Communicating with CIC: Minimizing Misunderstandings

How many times in our daily lives have we been misunderstood? Sometimes, others interpret our words or actions differently than we intended. In the same way, immigration officials are just like the rest of us; in reviewing your application, they may see your case in a way that doesn’t match up with your intent—or your goals. Why leave things open to misinterpretation? The best approach is to provide all of the relevant and crucial information the first time, to avoid possible confusion.

A recent federal court decision (Rong v. The Minister of Citizenship and Immigration 2013 FC364, published on April 11, 2013) illustrates the importance of offering clear and complete information at the outset. The case arose because an immigration officer, after reading an initial application, needed additional information about the applicant’s employment. When the officer called the employer to ask some follow-up questions, she was connected to a newly-hired employee who gave her incorrect information. Noting the discrepancies between the application and the information she was given on the phone, the officer asked the applicant to provide more information to explain the inconsistency. However, when the applicant provided documents that contradicted the employee who had spoken to the officer by phone, the officer did not believe the applicant, despite the documentary evidence. A court ultimately determined that the immigration officer had a “closed mind” in evaluating the application. Thanks to the court’s decision, the applicant eventually won the right to have the case re-examined—but this applicant’s immigration goals have likely been delayed by this convoluted and time-consuming (and no doubt costly) fight.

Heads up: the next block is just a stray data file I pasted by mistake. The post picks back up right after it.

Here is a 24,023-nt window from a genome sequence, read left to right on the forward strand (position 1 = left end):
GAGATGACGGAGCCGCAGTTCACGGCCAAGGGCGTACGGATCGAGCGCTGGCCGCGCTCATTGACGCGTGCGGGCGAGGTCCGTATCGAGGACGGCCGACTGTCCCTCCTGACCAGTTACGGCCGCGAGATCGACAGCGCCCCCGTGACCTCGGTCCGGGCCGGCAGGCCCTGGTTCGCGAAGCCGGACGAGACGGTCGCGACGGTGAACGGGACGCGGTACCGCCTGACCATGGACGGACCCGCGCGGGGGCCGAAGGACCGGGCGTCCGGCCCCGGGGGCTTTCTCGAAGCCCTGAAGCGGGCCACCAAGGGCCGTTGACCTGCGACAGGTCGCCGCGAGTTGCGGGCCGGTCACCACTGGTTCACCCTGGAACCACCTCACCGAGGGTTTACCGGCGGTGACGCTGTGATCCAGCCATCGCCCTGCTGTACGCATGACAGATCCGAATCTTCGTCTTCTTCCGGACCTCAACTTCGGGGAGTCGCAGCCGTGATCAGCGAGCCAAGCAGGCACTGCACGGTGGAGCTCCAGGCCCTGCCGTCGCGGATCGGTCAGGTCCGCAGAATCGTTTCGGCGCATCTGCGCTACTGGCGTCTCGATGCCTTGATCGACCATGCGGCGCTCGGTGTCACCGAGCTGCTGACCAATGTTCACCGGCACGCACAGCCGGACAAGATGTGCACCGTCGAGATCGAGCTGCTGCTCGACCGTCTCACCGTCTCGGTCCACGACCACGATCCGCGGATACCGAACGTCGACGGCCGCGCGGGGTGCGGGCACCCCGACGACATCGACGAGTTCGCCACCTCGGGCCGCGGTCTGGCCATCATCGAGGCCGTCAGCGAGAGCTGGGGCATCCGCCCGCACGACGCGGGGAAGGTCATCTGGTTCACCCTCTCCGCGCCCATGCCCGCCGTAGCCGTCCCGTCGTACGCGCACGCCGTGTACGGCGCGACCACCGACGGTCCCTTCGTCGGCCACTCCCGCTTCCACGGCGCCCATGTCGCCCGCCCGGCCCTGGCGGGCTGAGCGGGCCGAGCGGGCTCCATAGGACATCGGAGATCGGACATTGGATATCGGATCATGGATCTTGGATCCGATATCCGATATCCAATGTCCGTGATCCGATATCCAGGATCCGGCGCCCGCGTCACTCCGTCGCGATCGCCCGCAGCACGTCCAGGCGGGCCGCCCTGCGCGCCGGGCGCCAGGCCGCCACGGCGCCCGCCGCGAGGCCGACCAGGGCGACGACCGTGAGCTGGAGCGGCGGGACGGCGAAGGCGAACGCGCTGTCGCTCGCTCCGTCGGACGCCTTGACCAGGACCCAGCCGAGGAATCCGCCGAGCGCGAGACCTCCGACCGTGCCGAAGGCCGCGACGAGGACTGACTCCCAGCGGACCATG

Can you prevent such a situation from arising in the first place? While you cannot control what an immigration officer may do, it is possible to reduce the chance of misunderstanding or miscommunication by submitting strong documentary evidence with your initial application. By reducing the need for follow-up phone calls, supplementary documentation, or requests for clarification, you can increase the chances that your application process will proceed smoothly and without complications. Although it may be possible to correct mistakes or problems after they arise, it’s easier to do it right the first time.

If you are feeling overwhelmed with your application process, if you’re not sure where to begin, or if you’ve hit a roadblock and don’t know the best way to proceed, please contact our office for a consultation.